18:02-18:40: Stefan explains in short terms, the idea of exchange and how the market works.
18:41-20:14 Vox comes back at that, explaining, that the simplified idea of looking at a voluntary exchange at the moment of it happening, does not take into account the time and outcome. For example: Buying crack cocaine makes the seller and buyer happy, the dealer has money, the user has the drug. But for the user, this could lead to death.
20:15-21:00 Stefan makes the good counter argument that people learn and change their decisions. And that trusting politicians with solutions would be much worse.
21:01-23:38 Vox: He sees a big problem with corporations being worse than politicians. They will start to dictate laws and maybe even become part of the government.
And the evidence is clear that it already happened and it will happen again. One major example is the Federal Reserve in the US, which is a not fully private and not fully government. Another example is IG Farben, which was the largest chemical corporation the world, enabling the second world war and being almost like a small country within Germany.
23:39-25:49 Stefan explains that he sees the root cause of the problem in the Government interference and this created ripples throughout, needing more and more layers of Government control.
A fine argument, that we can see in our market places, even in Germany. Rent to high? Make a “rent increase slowdown” law. Not enough income? Create a minimum wage. And then you need controllers who enforce the rules and so forth.
25:50-28:15 Vox basic argument is that he would like to see corporations treated like people. Break the law, get “jail time”.
I like the idea from the outside, however the consequences could be enormous. Being German, and thinking what could happen to Volkswagen in such a scenario is frightening. And not just VW, all the companies that do business with VW. Some people had exactly this argument for politicians that make laws, that would later be called unconstitutional. If they passed such a law, they would be suspended from parliament. An interesting idea for sure.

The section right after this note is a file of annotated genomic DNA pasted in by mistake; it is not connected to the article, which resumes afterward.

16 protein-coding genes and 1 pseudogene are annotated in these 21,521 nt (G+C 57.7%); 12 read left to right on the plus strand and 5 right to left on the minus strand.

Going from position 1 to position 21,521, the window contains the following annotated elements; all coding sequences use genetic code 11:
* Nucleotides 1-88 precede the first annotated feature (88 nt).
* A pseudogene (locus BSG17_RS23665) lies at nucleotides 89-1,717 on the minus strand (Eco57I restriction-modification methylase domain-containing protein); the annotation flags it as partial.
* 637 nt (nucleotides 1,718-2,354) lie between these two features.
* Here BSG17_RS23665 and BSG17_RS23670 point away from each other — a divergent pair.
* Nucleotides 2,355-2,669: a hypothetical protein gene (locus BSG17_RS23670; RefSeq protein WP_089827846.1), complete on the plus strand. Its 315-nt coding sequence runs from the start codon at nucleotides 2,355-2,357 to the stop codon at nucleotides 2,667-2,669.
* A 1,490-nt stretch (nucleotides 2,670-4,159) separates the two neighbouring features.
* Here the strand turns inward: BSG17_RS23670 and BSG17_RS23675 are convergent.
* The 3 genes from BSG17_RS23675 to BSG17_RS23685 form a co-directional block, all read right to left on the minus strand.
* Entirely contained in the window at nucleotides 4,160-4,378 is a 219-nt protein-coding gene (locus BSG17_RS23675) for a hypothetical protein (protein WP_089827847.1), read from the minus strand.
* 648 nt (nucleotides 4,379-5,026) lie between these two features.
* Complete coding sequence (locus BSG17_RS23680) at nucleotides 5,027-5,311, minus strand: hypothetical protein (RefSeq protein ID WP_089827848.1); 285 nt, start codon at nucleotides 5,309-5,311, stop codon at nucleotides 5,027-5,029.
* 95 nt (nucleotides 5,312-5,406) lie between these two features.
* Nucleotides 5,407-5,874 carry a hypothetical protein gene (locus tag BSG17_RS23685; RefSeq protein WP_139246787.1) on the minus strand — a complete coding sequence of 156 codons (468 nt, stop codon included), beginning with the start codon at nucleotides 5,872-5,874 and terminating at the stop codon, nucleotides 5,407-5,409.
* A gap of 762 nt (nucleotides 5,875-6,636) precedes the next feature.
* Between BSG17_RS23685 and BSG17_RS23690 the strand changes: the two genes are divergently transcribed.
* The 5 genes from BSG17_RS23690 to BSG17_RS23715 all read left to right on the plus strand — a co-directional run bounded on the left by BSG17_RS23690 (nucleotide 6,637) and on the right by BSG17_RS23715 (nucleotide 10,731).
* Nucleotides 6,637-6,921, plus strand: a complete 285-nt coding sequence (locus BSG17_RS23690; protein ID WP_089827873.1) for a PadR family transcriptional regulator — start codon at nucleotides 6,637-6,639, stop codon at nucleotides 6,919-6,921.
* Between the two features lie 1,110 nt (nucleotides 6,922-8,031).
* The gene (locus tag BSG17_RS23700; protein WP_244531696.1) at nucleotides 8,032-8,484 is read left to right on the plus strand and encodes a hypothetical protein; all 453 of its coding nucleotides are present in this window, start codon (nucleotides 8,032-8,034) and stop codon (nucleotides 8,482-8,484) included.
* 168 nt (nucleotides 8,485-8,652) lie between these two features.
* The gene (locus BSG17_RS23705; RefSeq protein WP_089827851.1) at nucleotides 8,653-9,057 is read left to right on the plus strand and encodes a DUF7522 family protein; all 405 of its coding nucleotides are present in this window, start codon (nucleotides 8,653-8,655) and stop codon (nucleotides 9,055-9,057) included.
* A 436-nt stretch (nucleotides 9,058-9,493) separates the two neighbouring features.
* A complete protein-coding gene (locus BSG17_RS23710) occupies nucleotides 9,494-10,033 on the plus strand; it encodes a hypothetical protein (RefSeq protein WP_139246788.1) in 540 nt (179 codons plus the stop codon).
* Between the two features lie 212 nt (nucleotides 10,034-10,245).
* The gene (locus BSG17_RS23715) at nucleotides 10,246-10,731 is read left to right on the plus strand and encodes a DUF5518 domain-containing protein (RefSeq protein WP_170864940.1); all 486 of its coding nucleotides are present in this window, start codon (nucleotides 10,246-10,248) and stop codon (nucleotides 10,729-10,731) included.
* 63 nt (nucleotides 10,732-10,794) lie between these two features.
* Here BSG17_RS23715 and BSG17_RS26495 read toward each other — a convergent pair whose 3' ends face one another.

28:16-28:54 Stefan is basically ok with the idea that there are defects in the area of corporation malpractice and fines.
28:55-30:23 Vox sees a problem with the silo mentality of economy and politics. I think he basically calls for more experts in the field of political economy?
30:24-32:53 Stefan makes the case of intelligence and jobs. The problem he sees, is the IQ and the bell curve, that there are certain jobs, that are very well suited for people in the lower end of the spectrum. If these jobs are now shipped overseas, what will happen with those people? You can’t raise their IQ and you can’t train them for jobs that require a higher IQ. They will probably end up in welfare. They will be unhappy and this is a huge bulge of people, that could then lead to disaster. Stefan also says, no one knows how to raise the IQ.
Thomas Sowell might disagree4 on the possibility to raise IQ, but the problem is, this takes time. You need a strong western culture and challenge those, that are at the lower spectrum. If you have sub-cultures within a society, lower IQ groups grow.
32:54-37:07 Vox mentions the current state of the US and compares it to a Douglas Adams novel. He mentions from his debate with Dr. Miller, that the Dr. is an optimist, and sees us moving in a post scarcity world. The idea is, that we will have much more time for other things than work. He then goes on to Africa, where 4 billion people are expected by the year 2100. Also the fact, that 61 million people came to the US since 1965.
And yes, this is a real threat. Germany’s population was and is declining. Japans population is declining. I think, this could be a natural reaction to our social economic situation. We simply do not need all these people anymore. Japan now plans to use robotics in farming. But it took us centuries to get there. We have barbarians at the gates and the information flow is much faster then their development. So they decide to move to the land of milk and honey. Politicians claim, that the best and brightest are the ones that are mobile and so they come and enrich us. But I disagree. Is it not more likely, that the ones that have nothing to lose come? The ones with small businesses in their home countries have something to lose. Vox also mentions the problem with declining IQ in Britain and France. I think this indicates exactly what Thomas Sowell mentioned. The import of sub-cultures that will never adapt. In the US he mentions Gangster Rap and that whole sub culture. But this is just a place holder or example for a larger problem of disability or unwillingness to embrace the culture people moving in to.